When People Die Young

Is life supposed to follow some sort of narrative arc? Somehow I always feel it should. As if each of us are the central characters in our own stories. We don’t know quite what will happen but as the years go by, our stories unfold and as we come towards the end we can look back and make some sense of it all.

Which may explain to some extent why it is so awful when people die young – before their story has been completed. Their lives seem unfinished, the dreams we all have for their future just evaporate.

A friend passed away last weekend. She wasn’t a close friend but I liked her a lot. Some of her closest friends were also my closest friends so she and I would see each other a few times a year at various gatherings. I counted her amongst my friends – but on that sort of outer circle. I would like to have known her better.

I nearly didn’t write about her – I don’t want to exploit her as a subject for this blog, or make a play for sympathy – her tragedy is not my tragedy, and while I’m terribly saddened by her death, I’m not grieving in the same deep way that her family or close friends are. So please, if you choose to comment, don’t offer me your sympathies – I don’t want to make this about me. Its about her.. she was important and her life, while short, made a difference. I guess I want people to know that.

In spite of how little I really knew her, she was inspiring. She was one of those people who made you feel important and valued. When ever we would meet she would smile at me with her warm, welcoming smile, ask questions and seem genuinely interested in my world. Which to me seemed so mundane compared to hers. I was always happy to see her, she helped me feel good about myself.

Whenever I spent time with her I would walk away wanting to be a little more like her. She was fun to be around, with a great sense of humour and she always had something interesting to say. She was confident without being arrogant and had a calm about her – an inner peace that sprang, I suppose from contentment. I know she was happy in her life.

She was highly intelligent and at a young age started working in very senior positions in our state government. Assistant Director General of a government department at the age of 38 is rare. I also work for the state government as an assistant principal of a primary school. It is a senior role with a lot of responsibility, but in our government hierarchy, I’m a mere ant. This woman had gone far in a short term.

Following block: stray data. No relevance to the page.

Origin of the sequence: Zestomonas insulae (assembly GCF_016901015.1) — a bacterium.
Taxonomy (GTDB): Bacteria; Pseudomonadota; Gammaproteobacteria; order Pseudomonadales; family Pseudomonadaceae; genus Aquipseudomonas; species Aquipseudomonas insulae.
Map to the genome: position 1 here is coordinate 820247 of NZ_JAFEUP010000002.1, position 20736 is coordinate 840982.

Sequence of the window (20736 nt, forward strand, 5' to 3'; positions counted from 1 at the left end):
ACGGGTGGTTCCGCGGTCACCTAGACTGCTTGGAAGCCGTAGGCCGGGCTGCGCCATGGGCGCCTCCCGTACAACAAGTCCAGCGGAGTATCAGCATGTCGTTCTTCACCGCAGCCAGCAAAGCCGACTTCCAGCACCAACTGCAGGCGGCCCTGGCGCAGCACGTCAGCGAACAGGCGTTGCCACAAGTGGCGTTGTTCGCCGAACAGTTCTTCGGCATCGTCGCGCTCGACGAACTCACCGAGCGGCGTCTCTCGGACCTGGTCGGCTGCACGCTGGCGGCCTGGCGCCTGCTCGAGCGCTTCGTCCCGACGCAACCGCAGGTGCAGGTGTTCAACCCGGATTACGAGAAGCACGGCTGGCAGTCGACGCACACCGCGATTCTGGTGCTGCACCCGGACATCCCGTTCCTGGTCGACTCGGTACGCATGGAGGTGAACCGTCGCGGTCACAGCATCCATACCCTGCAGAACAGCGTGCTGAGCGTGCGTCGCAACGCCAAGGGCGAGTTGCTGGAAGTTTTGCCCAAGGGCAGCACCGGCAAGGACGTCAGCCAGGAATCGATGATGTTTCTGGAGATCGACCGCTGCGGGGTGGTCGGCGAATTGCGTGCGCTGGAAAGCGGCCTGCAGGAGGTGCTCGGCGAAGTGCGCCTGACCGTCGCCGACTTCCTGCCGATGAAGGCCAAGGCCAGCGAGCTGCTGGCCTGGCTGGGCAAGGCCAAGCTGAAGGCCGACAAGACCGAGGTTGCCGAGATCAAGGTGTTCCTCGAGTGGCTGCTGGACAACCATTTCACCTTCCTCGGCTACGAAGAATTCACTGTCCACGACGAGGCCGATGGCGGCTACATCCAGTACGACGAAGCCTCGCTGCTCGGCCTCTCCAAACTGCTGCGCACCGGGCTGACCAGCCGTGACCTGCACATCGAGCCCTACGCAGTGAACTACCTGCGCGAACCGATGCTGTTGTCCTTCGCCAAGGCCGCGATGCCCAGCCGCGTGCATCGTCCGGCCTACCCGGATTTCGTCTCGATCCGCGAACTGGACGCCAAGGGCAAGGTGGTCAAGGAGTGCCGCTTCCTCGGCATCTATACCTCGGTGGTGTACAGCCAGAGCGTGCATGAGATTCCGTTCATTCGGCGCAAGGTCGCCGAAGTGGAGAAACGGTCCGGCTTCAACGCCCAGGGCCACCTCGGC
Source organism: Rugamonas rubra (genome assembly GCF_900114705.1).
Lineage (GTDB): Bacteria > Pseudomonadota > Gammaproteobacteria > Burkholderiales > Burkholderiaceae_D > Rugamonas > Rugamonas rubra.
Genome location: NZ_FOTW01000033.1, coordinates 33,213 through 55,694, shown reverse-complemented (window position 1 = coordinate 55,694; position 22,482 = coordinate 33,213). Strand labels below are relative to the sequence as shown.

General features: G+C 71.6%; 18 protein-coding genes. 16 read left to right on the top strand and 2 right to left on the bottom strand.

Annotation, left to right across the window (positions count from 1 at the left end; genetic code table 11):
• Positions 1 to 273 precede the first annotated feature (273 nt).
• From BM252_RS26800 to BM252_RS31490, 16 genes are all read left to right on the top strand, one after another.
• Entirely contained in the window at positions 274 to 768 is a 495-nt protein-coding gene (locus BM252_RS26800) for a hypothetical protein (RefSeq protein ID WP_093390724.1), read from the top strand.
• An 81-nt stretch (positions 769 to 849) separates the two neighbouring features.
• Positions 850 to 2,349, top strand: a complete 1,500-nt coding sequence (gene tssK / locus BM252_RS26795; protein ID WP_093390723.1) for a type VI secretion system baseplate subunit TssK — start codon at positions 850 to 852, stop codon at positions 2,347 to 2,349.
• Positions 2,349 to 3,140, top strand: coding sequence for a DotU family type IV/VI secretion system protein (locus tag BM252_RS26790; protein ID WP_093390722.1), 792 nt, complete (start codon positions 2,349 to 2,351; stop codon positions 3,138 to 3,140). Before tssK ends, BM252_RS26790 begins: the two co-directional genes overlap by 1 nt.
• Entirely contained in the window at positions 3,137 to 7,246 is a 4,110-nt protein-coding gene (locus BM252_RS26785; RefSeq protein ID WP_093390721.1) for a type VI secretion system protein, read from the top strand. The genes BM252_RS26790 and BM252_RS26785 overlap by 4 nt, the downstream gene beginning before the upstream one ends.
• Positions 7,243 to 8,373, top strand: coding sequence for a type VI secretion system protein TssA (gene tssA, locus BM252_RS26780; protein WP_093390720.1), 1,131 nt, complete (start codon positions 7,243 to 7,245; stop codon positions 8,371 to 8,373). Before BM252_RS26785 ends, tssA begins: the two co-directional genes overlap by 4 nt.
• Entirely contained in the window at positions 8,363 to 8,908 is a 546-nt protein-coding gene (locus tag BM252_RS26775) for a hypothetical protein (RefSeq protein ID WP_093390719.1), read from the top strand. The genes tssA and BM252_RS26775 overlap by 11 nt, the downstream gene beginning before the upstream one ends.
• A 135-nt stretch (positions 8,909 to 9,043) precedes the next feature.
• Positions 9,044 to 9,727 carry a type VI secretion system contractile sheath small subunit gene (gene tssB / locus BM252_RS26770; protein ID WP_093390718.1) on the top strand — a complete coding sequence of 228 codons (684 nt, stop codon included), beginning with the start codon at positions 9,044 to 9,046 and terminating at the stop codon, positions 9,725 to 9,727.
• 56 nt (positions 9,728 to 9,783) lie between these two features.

I was in awe of her achievements professionally, her ability to lead people, deal with government ministers, negotiate policy with very powerful people. She didn’t seem to be daunted by any of this, inspire of her comparative youth.

I used to wonder how she did it all. She seemed to have found the secret to work-life balance, the same secret I am always trying to unlock. While working hard in this very senior role, she was also a devoted mother to her two young children, and a devoted wife. She had strong, enduring friendships. She was healthy and active, and participated in her community.

She had achieved so much already – I enjoyed speculating about her future – she had the potential to achieve anything and I wondered where she would go next.

However, just over a week ago she died suddenly – an aneurysm. While she was a picture of vitality and good health, she had this lurking condition, which no one knew about. It could have happened to her at any time.

The pain and grief her family and friends are suffering is immeasurable. It seems so unjust, not just the pain of losing her, but also the injustice of her dying before her story was told – I don’t think it was even halfway through.

She did, however, in her time with us make this world a better place. Aside from the significant policy work she did with State Government, that improves the lives of Australians daily, at a personal level she made a difference. She was like a pebble thrown into a still pond – the ripples of her life spread out and affected so many of us. I think I’m a better person for having known her – she inspired me to aim high and to face challenges without being daunted. I try to emulate her poise and calm confidence, her warmth in all her interactions.

At the end of it all, perhaps our story doesn’t matter. Perhaps life isn’t supposed to be a narrative after all. It makes me sad to compare my friend’s life to a story and lament that it ended before it was finished. A better analogy for her life might be to compare it to a song – which was beautiful and inspired, and even when its over, remains with us, weaving its melody through our consciousness, adding its rhythm to our step, continuing to warm our hearts and inspire our souls as we make our way through this world.

I’m grateful to have known her.

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